High school graduation can mean a lot of different things to someone, depending on their experience and what they have planned for afterwards. To those who attend college right after completing high school, this is probably what high school graduation means to you:
The concluding statement to one’s true adolescence, and the welcoming handshake from the real world.
But none of that is really important at that moment, if you ask me. It’s everything that came before graduation. The physical and mental shifts you and your peers went through while battling unkind professors and bland cafeteria food; perhaps your first love, your first heart-break, those amazing friendships that saved you along the way, and even those glaring faces that gave you strength and character. To remember it all, you are awarded a piece of paper, and an awfully over-saturated picture taken by a stranger as you are handed the diploma. As you sit for the last time in the crowed arena, surrounded by the people who have been by your side (literally) for the past four years of life, your mind is suddenly attempting not to flip.
The rush of emotions vary from “thank goodness I’m getting the hell out of here” to “wow…where did the time go by?” And my favorite, “I wonder if any of the people I call my friends today will be walking with me a year from now.”
With all that being said, my fellow readers, I have five things you should know on making the transition from high school to college.
1. Often times, your “squad” will break off.
It may be that your friendship was bumpy from the start, and the only thing holding it together was forcefully seeing their faces 5 times a week. Or it may be the simple fact that you and your squad are all attending different schools. What ever the case may be, it’s important to know that college is the place where people begin to show their true colors, and maybe the friends you once had don’t share your common interests any longer. Nevertheless, keep in mind that these people who once meant so much to you are also freaking out about their new lives. So, put your pride aside for a second and reach out to them; after all, distance makes the heart grow fonder.
2. You will begin to miss all those annoying things your family used to do.
Living on your own, whether in a dorm hall with a roommate or in your own apartment, has never seen more exciting…until you realize how much you depended on your family back at home. Whether it’s because you’re living off Ramen noodles and hot pockets and you dearly miss your mom’s “surprise” casseroles. Or because you caught that terrible flu and nobody’s there to bring you medicine or make you hot tea…you will learn to appreciate your loved ones and where you come from. Like they say, there’s no place like home.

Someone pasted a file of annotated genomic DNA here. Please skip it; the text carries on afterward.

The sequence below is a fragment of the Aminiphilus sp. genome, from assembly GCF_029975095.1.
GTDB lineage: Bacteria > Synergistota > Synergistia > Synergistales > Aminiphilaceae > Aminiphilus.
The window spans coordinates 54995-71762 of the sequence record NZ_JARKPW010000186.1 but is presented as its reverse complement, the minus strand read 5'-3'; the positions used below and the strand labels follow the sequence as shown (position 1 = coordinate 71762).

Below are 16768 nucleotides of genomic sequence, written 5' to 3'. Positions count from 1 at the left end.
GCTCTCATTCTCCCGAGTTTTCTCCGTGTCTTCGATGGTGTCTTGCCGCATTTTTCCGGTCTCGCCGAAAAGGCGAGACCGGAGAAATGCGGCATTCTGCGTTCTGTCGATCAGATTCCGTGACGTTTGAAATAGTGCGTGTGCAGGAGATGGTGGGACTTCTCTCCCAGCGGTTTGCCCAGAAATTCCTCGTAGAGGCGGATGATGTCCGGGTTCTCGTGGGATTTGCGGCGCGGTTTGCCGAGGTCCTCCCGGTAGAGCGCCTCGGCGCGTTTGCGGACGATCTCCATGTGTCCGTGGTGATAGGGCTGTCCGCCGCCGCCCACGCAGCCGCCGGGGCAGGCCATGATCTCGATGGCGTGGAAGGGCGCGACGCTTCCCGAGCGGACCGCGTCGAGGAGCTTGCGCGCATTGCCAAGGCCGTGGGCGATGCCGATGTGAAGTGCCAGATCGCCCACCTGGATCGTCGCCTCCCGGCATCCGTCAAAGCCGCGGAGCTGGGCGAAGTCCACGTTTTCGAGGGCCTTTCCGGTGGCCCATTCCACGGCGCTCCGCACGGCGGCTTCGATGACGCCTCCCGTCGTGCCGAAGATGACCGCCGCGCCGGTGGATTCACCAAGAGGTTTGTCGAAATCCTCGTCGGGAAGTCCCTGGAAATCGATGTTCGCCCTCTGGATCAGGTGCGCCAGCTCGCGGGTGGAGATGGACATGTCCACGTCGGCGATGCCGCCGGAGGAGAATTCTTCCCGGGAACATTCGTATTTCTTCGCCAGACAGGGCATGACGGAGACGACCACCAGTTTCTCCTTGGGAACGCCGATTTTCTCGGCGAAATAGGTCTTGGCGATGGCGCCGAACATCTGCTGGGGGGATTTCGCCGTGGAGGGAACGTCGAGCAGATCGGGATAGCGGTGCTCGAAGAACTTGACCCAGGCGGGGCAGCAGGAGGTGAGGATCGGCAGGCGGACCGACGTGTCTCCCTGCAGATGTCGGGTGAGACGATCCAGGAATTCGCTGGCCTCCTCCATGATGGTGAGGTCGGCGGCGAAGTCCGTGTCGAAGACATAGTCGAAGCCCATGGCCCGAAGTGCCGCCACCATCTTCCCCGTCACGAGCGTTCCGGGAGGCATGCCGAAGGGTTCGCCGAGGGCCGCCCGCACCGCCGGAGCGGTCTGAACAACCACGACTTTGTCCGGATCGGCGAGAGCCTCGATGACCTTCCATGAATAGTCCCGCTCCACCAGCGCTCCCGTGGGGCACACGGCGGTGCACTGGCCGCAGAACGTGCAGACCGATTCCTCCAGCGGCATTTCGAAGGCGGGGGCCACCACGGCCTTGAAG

3. For those pet owners…prepare for the water-works
They may have been annoying and woke you up endless times in the middle of the night barking, or perhaps they’ve left a “surprise” in your room when you weren’t home, and maybe they even ruined your favorite shoes. But aside from it all, college means leaving home and saying goodbye to your four-legged, furry best friend. It won’t hit you till you see a herd of ten pups running around the campus park, and that’s when you realize how significant the company of your pet has been. If you’re missing your pooch that much, ask yourself if you can handle the responsibilities of owning a pet in college…but first, make sure they’re allowed where you’re staying!
4. If it wasn’t already clear enough, THIS ISN’T HIGH SCHOOL ANYMORE
Ladies: Nobody cares that what you’re wearing to class is the same thing you’ve worn for the past 2 classes. No one cares if you’re wearing makeup or not, or if your backpack is Henri Bendel or purchased on Ebay. Reserve the glam for the weekends and nights out, and focus on school during the day. Also, have fun and make smart choices when it comes to guys. You are all “fresh meat,” making you an easy target to the upperclassmen.
Gents: When it comes to the ladies…it’s not a numbers game. BRACE YOURSELVES. You have 4 years in college, make the best of it and get involved in IM’s, greek life, clubs, student government, etc. Also, get off your high horse and be yourself! Upperclassmen can spot a male freshman from miles away, just by the fact that they will try to get with anyone that has a pulse, and have no idea how to take rejection subtly.
5. Greek Life Isn’t Everything
We have all been fantasizing over attending our dream school and having the best social experience possible. With that being said, many of you think that adding Greek life is part of that equation. Although some schools are bigger on Greek Life than others, it doesn’t mean it may be what’s right for you. With that being said, I believe it’s best to wait and see how life is like without it (perhaps a semester, or two) and if not, rush!
However, if your house of preference does not choose you, don’t be discouraged! Ultimately, you will be accepted into a house that is the perfect fit, for the both of you!
With all this being said, go make the best of your freshman year, live and learn, and always remember where you came from and why you are where you are today!